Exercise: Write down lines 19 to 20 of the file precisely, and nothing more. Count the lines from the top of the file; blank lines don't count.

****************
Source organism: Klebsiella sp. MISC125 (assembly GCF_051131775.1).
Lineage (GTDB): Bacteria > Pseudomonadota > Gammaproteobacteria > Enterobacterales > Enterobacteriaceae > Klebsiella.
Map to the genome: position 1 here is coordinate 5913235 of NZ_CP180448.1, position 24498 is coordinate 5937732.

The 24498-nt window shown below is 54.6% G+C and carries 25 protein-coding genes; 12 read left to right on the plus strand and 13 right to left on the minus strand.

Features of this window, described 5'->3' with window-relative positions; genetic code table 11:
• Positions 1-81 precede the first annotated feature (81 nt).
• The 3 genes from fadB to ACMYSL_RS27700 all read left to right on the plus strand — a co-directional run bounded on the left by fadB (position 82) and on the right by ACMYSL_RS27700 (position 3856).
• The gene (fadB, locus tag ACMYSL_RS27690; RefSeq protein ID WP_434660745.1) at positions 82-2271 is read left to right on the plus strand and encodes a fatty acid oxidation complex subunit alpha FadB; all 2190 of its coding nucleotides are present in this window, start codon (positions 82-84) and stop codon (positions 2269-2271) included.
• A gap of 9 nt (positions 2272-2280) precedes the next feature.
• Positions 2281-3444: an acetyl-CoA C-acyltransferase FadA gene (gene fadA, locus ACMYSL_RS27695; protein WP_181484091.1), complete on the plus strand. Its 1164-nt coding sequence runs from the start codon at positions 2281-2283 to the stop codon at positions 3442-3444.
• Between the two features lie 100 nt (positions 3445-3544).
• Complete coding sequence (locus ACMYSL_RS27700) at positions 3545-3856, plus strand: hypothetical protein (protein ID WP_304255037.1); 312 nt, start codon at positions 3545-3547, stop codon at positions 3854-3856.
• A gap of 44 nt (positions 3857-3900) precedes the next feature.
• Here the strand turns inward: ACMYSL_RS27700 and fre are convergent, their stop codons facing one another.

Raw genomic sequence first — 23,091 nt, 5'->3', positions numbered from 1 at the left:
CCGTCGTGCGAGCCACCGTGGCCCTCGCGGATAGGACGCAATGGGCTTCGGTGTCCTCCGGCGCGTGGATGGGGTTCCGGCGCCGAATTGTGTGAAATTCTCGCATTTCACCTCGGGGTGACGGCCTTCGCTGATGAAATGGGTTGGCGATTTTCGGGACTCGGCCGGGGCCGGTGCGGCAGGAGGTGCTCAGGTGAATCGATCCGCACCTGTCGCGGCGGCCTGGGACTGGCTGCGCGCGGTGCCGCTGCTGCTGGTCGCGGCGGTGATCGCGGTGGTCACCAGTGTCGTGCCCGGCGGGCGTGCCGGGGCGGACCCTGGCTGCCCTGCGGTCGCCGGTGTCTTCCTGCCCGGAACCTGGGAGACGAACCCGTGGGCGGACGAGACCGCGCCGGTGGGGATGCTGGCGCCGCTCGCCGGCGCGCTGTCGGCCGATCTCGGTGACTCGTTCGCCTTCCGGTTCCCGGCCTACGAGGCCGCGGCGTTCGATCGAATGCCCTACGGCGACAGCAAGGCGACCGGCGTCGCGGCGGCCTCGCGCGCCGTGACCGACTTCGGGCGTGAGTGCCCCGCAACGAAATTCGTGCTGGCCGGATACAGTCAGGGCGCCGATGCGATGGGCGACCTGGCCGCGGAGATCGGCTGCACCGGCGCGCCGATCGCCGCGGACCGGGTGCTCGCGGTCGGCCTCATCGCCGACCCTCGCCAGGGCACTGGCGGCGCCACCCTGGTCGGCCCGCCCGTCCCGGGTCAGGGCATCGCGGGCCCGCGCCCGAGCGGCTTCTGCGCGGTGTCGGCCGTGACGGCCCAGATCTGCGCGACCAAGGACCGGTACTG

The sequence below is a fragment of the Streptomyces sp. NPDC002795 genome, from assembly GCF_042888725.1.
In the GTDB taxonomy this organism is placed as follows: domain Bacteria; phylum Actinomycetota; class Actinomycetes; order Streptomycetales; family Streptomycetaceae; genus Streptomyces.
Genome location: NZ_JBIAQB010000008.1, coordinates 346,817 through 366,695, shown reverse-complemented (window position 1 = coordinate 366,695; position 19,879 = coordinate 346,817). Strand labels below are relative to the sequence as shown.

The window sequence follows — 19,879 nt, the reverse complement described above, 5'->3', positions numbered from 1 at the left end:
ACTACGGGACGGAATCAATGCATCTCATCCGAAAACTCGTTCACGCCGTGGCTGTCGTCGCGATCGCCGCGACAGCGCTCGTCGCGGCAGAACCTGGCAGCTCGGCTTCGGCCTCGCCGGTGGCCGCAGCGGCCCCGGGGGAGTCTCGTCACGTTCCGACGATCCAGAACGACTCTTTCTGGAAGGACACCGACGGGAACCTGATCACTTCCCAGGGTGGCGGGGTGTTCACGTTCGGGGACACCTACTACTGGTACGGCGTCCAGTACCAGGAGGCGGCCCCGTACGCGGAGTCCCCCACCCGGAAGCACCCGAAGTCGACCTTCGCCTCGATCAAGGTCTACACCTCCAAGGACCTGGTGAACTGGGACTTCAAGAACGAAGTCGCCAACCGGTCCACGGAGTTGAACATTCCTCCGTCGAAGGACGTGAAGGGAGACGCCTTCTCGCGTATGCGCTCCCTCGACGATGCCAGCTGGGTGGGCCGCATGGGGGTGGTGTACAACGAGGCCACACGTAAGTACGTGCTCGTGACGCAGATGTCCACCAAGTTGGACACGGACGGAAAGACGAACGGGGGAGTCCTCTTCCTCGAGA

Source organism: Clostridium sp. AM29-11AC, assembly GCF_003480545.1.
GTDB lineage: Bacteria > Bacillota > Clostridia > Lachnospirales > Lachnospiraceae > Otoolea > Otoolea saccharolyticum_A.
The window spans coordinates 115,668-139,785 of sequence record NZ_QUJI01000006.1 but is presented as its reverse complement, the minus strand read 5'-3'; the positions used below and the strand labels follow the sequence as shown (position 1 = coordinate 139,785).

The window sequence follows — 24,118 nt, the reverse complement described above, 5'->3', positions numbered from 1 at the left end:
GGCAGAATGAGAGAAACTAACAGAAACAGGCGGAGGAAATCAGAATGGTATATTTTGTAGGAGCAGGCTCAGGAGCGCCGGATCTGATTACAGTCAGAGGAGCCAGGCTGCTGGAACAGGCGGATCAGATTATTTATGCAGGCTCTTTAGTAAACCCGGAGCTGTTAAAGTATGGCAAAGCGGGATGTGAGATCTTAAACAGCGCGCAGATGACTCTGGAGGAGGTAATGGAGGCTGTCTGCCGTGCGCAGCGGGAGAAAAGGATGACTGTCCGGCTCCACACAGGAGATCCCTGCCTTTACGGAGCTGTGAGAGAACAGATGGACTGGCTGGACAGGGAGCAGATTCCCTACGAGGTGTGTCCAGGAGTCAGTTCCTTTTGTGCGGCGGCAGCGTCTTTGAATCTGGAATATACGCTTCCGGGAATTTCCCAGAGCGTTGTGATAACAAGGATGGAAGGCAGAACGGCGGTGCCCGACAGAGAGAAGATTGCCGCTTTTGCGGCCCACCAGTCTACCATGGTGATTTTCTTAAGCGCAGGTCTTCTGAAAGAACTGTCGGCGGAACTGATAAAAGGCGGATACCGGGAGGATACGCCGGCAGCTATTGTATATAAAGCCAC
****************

Genome location: NZ_JBIAQB010000008.1, coordinates 346,817 through 366,695, shown reverse-complemented (window position 1 = coordinate 366,695; position 19,879 = coordinate 346,817). Strand labels below are relative to the sequence as shown.

The window sequence follows — 19,879 nt, the reverse complement described above, 5'->3', positions numbered from 1 at the left end: